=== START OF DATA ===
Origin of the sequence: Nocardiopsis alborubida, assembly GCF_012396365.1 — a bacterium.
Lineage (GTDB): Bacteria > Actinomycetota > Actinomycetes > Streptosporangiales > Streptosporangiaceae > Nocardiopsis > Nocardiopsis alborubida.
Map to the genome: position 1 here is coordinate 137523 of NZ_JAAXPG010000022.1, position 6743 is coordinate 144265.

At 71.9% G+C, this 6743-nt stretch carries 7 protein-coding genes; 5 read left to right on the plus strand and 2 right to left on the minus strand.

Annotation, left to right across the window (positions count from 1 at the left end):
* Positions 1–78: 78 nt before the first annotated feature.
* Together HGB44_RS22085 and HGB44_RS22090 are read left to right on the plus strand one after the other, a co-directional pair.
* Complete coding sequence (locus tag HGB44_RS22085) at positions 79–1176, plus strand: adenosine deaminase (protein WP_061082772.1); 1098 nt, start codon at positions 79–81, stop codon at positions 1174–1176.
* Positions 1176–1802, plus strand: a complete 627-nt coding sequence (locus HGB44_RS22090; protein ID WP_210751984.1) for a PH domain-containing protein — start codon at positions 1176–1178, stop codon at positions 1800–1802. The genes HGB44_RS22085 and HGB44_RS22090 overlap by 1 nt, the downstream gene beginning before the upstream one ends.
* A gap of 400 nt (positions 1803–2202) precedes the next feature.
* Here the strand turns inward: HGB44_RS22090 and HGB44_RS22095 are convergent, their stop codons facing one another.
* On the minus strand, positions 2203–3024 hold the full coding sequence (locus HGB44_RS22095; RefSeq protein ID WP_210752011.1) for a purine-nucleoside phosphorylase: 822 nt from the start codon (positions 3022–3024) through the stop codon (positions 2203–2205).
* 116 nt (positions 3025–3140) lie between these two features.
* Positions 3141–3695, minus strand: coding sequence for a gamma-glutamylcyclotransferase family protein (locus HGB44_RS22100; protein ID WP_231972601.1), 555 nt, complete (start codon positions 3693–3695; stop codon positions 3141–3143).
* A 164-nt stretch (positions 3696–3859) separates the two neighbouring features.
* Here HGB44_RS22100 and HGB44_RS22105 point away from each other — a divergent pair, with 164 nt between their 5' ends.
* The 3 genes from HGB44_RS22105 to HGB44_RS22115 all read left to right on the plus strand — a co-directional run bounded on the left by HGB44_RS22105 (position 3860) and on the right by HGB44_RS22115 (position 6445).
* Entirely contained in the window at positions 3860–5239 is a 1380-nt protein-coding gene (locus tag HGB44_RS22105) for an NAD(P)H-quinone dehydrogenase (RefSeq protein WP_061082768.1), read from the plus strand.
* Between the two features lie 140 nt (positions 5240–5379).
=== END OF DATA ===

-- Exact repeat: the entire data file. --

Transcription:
Origin of the sequence: Nocardiopsis alborubida, assembly GCF_012396365.1 — a bacterium.
Lineage (GTDB): Bacteria > Actinomycetota > Actinomycetes > Streptosporangiales > Streptosporangiaceae > Nocardiopsis > Nocardiopsis alborubida.
Map to the genome: position 1 here is coordinate 137523 of NZ_JAAXPG010000022.1, position 6743 is coordinate 144265.

At 71.9% G+C, this 6743-nt stretch carries 7 protein-coding genes; 5 read left to right on the plus strand and 2 right to left on the minus strand.

Annotation, left to right across the window (positions count from 1 at the left end):
* Positions 1–78: 78 nt before the first annotated feature.
* Together HGB44_RS22085 and HGB44_RS22090 are read left to right on the plus strand one after the other, a co-directional pair.
* Complete coding sequence (locus tag HGB44_RS22085) at positions 79–1176, plus strand: adenosine deaminase (protein WP_061082772.1); 1098 nt, start codon at positions 79–81, stop codon at positions 1174–1176.
* Positions 1176–1802, plus strand: a complete 627-nt coding sequence (locus HGB44_RS22090; protein ID WP_210751984.1) for a PH domain-containing protein — start codon at positions 1176–1178, stop codon at positions 1800–1802. The genes HGB44_RS22085 and HGB44_RS22090 overlap by 1 nt, the downstream gene beginning before the upstream one ends.
* A gap of 400 nt (positions 1803–2202) precedes the next feature.
* Here the strand turns inward: HGB44_RS22090 and HGB44_RS22095 are convergent, their stop codons facing one another.
* On the minus strand, positions 2203–3024 hold the full coding sequence (locus HGB44_RS22095; RefSeq protein ID WP_210752011.1) for a purine-nucleoside phosphorylase: 822 nt from the start codon (positions 3022–3024) through the stop codon (positions 2203–2205).
* 116 nt (positions 3025–3140) lie between these two features.
* Positions 3141–3695, minus strand: coding sequence for a gamma-glutamylcyclotransferase family protein (locus HGB44_RS22100; protein ID WP_231972601.1), 555 nt, complete (start codon positions 3693–3695; stop codon positions 3141–3143).
* A 164-nt stretch (positions 3696–3859) separates the two neighbouring features.
* Here HGB44_RS22100 and HGB44_RS22105 point away from each other — a divergent pair, with 164 nt between their 5' ends.
* The 3 genes from HGB44_RS22105 to HGB44_RS22115 all read left to right on the plus strand — a co-directional run bounded on the left by HGB44_RS22105 (position 3860) and on the right by HGB44_RS22115 (position 6445).
* Entirely contained in the window at positions 3860–5239 is a 1380-nt protein-coding gene (locus tag HGB44_RS22105) for an NAD(P)H-quinone dehydrogenase (RefSeq protein WP_061082768.1), read from the plus strand.
* Between the two features lie 140 nt (positions 5240–5379).